Tony is a character who would traditionally be considered a “bad guy” whose story we are meant to empathize with. This is a pretty basic definition of an antihero. Other examples of antiheroes include Holden Caulfield in The Catcher in the Rye, Tyler Durden in Fight Club, Vito and/or Michael Corleone in the Godfather franchise, and Walter White from Breaking Bad.
What makes Tony a little bit different from other antiheros we’ve become familiar with is the underlying question throughout the entire series, that remains largely unanswered for most of the series: Does Tony really feel guilty about his life and career as a criminal? Or is his mental and emotional midlife crisis comparable to the more vanilla-flavored crises all of us ordinary janes and joes go through? This very question and all its ramifications tie Tony’s moral and ethical struggle (if it exists!) to Raskolnikov in Crime and Punishment.
If you’d like to investigate and compare Tony’s intentions to Raskolnikov’s for yourself, HBO is streaming The Sopranos, as well as a bunch of other shows, for free during the pandemic. Learn more here.
Fleabag is the name of the main character – our protagonist, our hero – on the Emmy-winning show of the same title. As you may have guessed from her self-professed name, she’s done some pretty nasty things. She starts her story with tales of her sexual exploits, which she feels refreshingly NOT guilty about. Her adventures escalate until we not only come to wonder if they can possibly be true, but also if we can actually trust Fleabag when she describes how she feels about them in general.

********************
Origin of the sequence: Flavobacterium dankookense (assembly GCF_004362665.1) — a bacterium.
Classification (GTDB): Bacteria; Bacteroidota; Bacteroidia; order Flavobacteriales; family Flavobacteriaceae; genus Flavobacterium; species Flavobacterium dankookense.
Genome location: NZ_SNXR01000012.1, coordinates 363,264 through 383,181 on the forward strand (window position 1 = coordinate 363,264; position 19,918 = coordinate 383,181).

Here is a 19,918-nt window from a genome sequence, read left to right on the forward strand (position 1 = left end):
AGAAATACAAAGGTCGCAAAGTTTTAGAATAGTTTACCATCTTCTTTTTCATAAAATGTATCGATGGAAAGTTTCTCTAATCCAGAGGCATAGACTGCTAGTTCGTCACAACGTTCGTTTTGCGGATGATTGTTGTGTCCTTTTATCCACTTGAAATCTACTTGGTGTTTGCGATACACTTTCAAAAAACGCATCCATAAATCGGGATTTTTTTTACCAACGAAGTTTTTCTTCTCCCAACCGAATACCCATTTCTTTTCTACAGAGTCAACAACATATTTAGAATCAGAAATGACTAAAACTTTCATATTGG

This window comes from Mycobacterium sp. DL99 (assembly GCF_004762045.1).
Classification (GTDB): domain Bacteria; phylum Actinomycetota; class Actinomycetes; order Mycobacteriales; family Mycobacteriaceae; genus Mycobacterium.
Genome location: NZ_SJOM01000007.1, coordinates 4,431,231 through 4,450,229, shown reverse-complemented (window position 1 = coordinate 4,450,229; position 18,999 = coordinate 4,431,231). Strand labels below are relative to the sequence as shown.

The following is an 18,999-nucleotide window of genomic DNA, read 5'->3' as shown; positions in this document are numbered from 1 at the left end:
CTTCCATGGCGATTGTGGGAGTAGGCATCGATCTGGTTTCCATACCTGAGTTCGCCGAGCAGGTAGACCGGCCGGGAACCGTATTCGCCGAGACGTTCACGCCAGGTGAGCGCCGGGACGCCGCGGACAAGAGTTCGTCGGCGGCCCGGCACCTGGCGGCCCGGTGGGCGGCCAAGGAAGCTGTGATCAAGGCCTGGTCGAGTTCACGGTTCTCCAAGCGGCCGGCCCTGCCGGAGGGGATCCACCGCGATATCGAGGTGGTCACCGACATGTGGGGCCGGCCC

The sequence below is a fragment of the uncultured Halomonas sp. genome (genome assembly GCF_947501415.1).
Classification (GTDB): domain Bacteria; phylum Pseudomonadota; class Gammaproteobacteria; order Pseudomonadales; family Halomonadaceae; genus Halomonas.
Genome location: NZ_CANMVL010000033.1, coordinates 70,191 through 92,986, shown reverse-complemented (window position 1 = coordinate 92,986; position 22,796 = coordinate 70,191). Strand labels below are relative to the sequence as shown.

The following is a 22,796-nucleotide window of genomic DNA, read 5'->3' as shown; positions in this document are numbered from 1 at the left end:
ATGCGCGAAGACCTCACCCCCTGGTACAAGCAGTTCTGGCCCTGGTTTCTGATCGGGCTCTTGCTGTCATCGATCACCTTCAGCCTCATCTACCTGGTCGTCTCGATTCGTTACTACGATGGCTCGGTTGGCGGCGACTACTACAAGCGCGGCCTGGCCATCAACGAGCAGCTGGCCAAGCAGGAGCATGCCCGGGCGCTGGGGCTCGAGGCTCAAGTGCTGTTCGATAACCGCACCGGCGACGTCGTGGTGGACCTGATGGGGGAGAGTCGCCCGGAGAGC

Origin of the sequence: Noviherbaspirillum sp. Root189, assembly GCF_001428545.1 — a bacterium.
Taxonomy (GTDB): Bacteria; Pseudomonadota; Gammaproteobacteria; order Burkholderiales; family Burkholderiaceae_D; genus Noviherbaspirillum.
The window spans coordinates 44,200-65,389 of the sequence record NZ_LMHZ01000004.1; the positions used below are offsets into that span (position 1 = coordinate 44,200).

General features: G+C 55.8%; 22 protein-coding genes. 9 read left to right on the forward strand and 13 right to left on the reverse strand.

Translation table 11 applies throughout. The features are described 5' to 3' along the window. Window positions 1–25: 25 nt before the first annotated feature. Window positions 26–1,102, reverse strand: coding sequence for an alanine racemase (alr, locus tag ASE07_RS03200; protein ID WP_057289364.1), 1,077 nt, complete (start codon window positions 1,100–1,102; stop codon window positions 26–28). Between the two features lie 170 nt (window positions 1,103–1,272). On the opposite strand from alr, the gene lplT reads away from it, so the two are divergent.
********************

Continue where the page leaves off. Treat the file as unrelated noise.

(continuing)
Fleabag is an incredibly unique character. Her popularity probably has a lot to do with the never-before-seen kind of disdain she has for good judgment and propriety. Who doesn’t feel a rush of relief at our hero admitting that her ill-advised threesome the night before that “actually the best time she’s had in a good long while”? She embraces sexuality in a daring and empowering kind of way, making us believe that she has no qualms whatsoever. She makes us laugh at all the most inappropriate situations. She, ultimately, doesn’t give a f*ck about anyone else’s opinions or judgments of her and her choices… or so she makes us believe.
Until little by little she reveals to us that her conscience is just as tormented and tortured as that of a murderer – one could say, a murderer such as Raskolnikov. Her lapses of judgment and propriety can be directly compared to Raskolnikov’s lapses of sanity and coherence. The biggest difference, of course, is that Fleabag makes us snort-laugh the whole time – sometimes even through our tears.
THE WIRE, SEASON TWO
HBO’s The Wire, a 5-season tale of corruption in Baltimore, is possibly one of the best TV shows ever produced. It’s Shakespearean in its modern-day hierarchy of corrupt leaders, as well as in its multiple tragedies. The King’s English is replaced with some of the most profound street slang ever committed to film. There’s a modern-day conversation between the war on the streets and the war in Iraq, which was ongoing while the show aired. And, it turns out, one of the characters from season two (which is set on the docks, among the variously corrupt levels of stevedore unions) has an awful lot in common with our dear Raskolnikov.